In my view, I think that the nurture argument for child obesity is the most plausible one. This is because I think that the environment in which a child is raised has a way bigger influence on a child´s physical outcome like child obesity. I have to say that I don´t know much about biology and therefore I can´t say too much about the inheritance of genes (nature argument) and its propensity for child obesity, but first of all what I do know is that recent discovery tells us that our bodies are not entirely governed by genes we inherit (Clancy & McVicar, 2009 in Clancy & Newell, 2011). Moreover for the ‘large amount of specific obesity genes’ that may be inherited, Clancy and Newell (2011) conclude their article by pointing out that physical activity can have a great effect on those genes. Therefore, if a certain environment stimulates or makes it possible for a child to engage in physical activity this will influence the chances for getting childhood obesity. This is also supported by Anderson et al. (2007) whom points out the earlier mentioned child-specific environments like the accessibility to playgrounds.  Besides the fact that there are a lot of environmental factors, I believe that the family that raises the child is one of the most significant environmental influences on childhood obesity.  This is because every family has their own way of bringing up their children which results in an identical set of norms and values which can differ greatly from one family to another. To clarify this I’ll give an example. In a case where a child is born in an environment where the whole family is obese, the chances of childhood obesity are very high. This is because the culturally transmitted (nurture) norms, values and attitudes concerning for example ones weekly diet and physical activity is passed on from grandparents to parents  to children and therefore they don’t know anything different. So the argument used ‘it runs in the family’ is like a double edged sword. On the one hand you can say obesity genes are hereditable but on the other hand it’s about specific family environment in which a child is brought up.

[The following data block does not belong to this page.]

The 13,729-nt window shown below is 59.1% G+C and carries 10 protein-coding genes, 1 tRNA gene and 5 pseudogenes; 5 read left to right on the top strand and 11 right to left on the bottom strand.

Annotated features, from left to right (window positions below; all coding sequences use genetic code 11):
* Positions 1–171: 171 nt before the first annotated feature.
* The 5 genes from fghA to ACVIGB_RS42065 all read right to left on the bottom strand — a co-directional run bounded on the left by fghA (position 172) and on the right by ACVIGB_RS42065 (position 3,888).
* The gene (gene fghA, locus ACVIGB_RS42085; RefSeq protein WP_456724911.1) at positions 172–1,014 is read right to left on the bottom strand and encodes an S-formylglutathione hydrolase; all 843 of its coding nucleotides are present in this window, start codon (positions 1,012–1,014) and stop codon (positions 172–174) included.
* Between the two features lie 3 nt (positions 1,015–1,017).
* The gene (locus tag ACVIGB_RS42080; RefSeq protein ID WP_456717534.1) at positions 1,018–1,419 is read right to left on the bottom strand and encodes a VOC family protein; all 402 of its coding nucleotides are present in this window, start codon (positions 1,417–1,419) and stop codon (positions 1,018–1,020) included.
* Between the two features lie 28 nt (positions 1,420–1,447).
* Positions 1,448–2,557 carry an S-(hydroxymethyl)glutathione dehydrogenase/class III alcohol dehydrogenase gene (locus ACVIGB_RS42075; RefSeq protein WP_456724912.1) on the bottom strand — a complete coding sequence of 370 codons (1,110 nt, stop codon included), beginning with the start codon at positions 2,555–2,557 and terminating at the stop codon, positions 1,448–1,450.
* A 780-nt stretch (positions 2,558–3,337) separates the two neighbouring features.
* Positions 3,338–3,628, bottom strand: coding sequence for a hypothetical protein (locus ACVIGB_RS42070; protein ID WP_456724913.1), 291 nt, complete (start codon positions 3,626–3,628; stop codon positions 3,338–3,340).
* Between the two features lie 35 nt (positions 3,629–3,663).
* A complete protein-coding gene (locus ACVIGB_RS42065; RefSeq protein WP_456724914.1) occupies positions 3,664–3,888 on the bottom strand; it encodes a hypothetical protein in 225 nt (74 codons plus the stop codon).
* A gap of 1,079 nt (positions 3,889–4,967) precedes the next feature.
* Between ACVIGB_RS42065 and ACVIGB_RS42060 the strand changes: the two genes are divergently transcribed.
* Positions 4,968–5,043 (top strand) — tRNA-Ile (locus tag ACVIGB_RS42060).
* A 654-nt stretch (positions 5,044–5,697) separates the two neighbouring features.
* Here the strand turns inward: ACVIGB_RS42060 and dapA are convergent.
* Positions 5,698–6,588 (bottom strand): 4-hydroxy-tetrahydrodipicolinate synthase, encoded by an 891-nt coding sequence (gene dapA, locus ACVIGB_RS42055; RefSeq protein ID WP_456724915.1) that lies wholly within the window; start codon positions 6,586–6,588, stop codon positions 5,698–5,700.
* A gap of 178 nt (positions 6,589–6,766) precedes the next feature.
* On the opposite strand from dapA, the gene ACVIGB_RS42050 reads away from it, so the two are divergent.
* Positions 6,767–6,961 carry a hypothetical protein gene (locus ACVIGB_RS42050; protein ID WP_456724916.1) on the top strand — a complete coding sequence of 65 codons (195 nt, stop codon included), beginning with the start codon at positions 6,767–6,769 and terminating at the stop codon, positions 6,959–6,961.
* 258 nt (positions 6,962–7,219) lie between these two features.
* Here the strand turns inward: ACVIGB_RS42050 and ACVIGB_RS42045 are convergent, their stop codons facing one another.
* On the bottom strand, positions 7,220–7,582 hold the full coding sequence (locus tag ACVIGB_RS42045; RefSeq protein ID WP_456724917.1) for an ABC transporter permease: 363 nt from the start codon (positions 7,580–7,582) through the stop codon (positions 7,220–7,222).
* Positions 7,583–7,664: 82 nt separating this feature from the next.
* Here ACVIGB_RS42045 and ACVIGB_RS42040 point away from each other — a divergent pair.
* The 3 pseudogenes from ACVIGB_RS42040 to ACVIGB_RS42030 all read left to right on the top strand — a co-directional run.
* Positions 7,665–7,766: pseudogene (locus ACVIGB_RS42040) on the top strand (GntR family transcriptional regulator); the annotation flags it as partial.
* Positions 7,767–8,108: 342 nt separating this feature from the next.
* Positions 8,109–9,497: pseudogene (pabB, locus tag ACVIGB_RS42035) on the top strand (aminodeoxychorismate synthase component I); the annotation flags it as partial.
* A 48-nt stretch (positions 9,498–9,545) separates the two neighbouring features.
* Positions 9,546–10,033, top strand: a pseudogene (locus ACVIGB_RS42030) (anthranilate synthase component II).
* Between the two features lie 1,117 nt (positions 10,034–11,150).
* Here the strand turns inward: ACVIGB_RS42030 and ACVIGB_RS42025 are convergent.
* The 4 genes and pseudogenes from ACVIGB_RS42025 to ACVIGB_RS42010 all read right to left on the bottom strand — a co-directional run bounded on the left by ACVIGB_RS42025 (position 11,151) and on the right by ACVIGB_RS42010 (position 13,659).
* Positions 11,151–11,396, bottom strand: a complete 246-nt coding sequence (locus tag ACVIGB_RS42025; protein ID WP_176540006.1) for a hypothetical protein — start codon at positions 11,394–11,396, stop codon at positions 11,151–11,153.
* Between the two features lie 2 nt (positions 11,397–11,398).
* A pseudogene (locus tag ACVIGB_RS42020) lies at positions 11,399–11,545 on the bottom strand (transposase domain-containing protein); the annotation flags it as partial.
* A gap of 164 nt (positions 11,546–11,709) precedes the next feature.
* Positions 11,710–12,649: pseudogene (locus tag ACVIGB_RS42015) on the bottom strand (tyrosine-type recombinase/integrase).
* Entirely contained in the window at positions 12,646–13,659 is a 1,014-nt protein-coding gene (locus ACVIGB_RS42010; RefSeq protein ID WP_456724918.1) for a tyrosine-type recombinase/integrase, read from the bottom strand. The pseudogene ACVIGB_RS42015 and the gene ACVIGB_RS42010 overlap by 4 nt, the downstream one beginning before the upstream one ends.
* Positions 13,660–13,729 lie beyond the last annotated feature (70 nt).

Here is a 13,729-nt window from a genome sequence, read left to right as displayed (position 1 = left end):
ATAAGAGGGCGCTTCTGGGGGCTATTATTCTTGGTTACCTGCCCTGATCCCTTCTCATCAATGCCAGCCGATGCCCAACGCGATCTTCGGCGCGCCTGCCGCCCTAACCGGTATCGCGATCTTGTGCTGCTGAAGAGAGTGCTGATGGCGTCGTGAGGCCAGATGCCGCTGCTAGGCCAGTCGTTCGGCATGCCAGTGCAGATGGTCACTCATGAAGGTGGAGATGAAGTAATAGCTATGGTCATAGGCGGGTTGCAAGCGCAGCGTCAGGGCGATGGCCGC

To conclude, there are two contrary positions in the debate about the causes of childhood obesity, namely nature and nurture. Both have their very own views which results in very distinct arguments. On the one hand the nature approach argues that childhood obesity is something you are born with via inheritance. Arguments covered are the urge for sweet/fatty food because it origins from our ancestors from the hunter/gather era and the inheritability of obesity genes. On the other hand the nurture approach argues that childhood obesity is caused by the child’s environment and the way the child is brought up. Arguments here are also the recent increasing development of cheaper fast food and other child-specific environments.

References

Anderson, M.P., Butcher, F.K., Schanzenbach, W.D. (2007). Childhood Disadvantage and Obesity: Is Nurture Trumping Nature? Cambridge: National Bureau of Economic Research.

Clancy, J. & Newell, (2011). Diabetes and obesity: perspective of the nature/nurture debate. Harrow: RCN Publishing Company.

Englbrecht, C. (2014). Nature v. Nurture. Geraadpleegd op 05-04-2016 via http://www.amnh.org/learn/resources/genetics_resource1.php. Coursera.

Fine, A. (1990). Causes of Variability: Disentangeling Nature and Nurture. Midwest studies in Philosophy.

Galton, F. (1874). English Men of Science: Their Nature and Nurture. London: Macmillan & Co.

Jones, S. (2015). Nature, Nurture or Neither? The view of the genes. Geraadpleegd op 06-04-2016 via http://www.gresham.ac.uk/lectures-and-events/nature-nurture-or-neither-the-view-from-the-genes. London: Gresham College.